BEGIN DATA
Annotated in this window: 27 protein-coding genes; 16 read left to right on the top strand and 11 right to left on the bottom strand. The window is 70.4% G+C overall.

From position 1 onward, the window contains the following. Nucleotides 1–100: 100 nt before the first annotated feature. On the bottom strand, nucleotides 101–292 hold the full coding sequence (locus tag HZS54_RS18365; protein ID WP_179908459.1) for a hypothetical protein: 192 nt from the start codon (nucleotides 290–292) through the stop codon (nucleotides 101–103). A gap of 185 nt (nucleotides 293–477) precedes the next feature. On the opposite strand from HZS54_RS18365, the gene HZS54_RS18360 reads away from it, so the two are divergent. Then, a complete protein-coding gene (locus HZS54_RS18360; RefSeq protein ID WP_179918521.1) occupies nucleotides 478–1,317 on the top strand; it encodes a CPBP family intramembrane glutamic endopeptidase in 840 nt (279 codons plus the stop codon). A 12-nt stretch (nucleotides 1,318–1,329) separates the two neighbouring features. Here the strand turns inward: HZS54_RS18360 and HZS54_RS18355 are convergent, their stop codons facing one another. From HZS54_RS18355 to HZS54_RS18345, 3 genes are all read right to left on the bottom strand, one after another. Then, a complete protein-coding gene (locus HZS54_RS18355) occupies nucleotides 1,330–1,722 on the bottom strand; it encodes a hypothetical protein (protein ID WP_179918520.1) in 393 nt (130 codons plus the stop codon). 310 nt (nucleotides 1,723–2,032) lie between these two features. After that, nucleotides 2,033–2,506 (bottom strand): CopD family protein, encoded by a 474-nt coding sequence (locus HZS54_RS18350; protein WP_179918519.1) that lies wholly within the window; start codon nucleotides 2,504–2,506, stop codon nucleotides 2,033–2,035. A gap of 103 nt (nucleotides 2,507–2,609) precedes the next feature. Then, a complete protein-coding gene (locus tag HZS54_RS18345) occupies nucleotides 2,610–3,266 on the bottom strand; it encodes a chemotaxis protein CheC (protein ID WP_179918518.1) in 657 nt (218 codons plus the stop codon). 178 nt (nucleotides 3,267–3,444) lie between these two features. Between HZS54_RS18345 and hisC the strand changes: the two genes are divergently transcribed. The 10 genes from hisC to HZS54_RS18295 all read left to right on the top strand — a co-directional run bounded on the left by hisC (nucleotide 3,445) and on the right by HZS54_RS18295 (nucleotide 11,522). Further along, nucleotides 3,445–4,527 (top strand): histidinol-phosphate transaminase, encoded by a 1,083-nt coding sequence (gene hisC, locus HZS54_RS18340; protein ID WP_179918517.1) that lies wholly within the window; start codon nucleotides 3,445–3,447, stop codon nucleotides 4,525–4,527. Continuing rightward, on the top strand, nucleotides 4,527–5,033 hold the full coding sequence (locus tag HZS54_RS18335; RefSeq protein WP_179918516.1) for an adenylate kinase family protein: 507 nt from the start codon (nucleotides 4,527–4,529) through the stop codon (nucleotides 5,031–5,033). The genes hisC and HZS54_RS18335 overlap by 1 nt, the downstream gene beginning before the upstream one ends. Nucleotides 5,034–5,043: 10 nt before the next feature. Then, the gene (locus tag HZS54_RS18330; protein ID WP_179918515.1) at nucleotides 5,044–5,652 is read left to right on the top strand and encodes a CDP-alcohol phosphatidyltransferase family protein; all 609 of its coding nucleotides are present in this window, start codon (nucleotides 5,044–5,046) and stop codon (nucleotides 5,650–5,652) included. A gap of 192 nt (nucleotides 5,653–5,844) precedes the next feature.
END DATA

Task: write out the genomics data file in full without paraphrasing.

Annotated in this window: 27 protein-coding genes; 16 read left to right on the top strand and 11 right to left on the bottom strand. The window is 70.4% G+C overall.

From position 1 onward, the window contains the following. Nucleotides 1–100: 100 nt before the first annotated feature. On the bottom strand, nucleotides 101–292 hold the full coding sequence (locus tag HZS54_RS18365; protein ID WP_179908459.1) for a hypothetical protein: 192 nt from the start codon (nucleotides 290–292) through the stop codon (nucleotides 101–103). A gap of 185 nt (nucleotides 293–477) precedes the next feature. On the opposite strand from HZS54_RS18365, the gene HZS54_RS18360 reads away from it, so the two are divergent. Then, a complete protein-coding gene (locus HZS54_RS18360; RefSeq protein ID WP_179918521.1) occupies nucleotides 478–1,317 on the top strand; it encodes a CPBP family intramembrane glutamic endopeptidase in 840 nt (279 codons plus the stop codon). A 12-nt stretch (nucleotides 1,318–1,329) separates the two neighbouring features. Here the strand turns inward: HZS54_RS18360 and HZS54_RS18355 are convergent, their stop codons facing one another. From HZS54_RS18355 to HZS54_RS18345, 3 genes are all read right to left on the bottom strand, one after another. Then, a complete protein-coding gene (locus HZS54_RS18355) occupies nucleotides 1,330–1,722 on the bottom strand; it encodes a hypothetical protein (protein ID WP_179918520.1) in 393 nt (130 codons plus the stop codon). 310 nt (nucleotides 1,723–2,032) lie between these two features. After that, nucleotides 2,033–2,506 (bottom strand): CopD family protein, encoded by a 474-nt coding sequence (locus HZS54_RS18350; protein WP_179918519.1) that lies wholly within the window; start codon nucleotides 2,504–2,506, stop codon nucleotides 2,033–2,035. A gap of 103 nt (nucleotides 2,507–2,609) precedes the next feature. Then, a complete protein-coding gene (locus tag HZS54_RS18345) occupies nucleotides 2,610–3,266 on the bottom strand; it encodes a chemotaxis protein CheC (protein ID WP_179918518.1) in 657 nt (218 codons plus the stop codon). 178 nt (nucleotides 3,267–3,444) lie between these two features. Between HZS54_RS18345 and hisC the strand changes: the two genes are divergently transcribed. The 10 genes from hisC to HZS54_RS18295 all read left to right on the top strand — a co-directional run bounded on the left by hisC (nucleotide 3,445) and on the right by HZS54_RS18295 (nucleotide 11,522). Further along, nucleotides 3,445–4,527 (top strand): histidinol-phosphate transaminase, encoded by a 1,083-nt coding sequence (gene hisC, locus HZS54_RS18340; protein ID WP_179918517.1) that lies wholly within the window; start codon nucleotides 3,445–3,447, stop codon nucleotides 4,525–4,527. Continuing rightward, on the top strand, nucleotides 4,527–5,033 hold the full coding sequence (locus tag HZS54_RS18335; RefSeq protein WP_179918516.1) for an adenylate kinase family protein: 507 nt from the start codon (nucleotides 4,527–4,529) through the stop codon (nucleotides 5,031–5,033). The genes hisC and HZS54_RS18335 overlap by 1 nt, the downstream gene beginning before the upstream one ends. Nucleotides 5,034–5,043: 10 nt before the next feature. Then, the gene (locus tag HZS54_RS18330; protein ID WP_179918515.1) at nucleotides 5,044–5,652 is read left to right on the top strand and encodes a CDP-alcohol phosphatidyltransferase family protein; all 609 of its coding nucleotides are present in this window, start codon (nucleotides 5,044–5,046) and stop codon (nucleotides 5,650–5,652) included. A gap of 192 nt (nucleotides 5,653–5,844) precedes the next feature.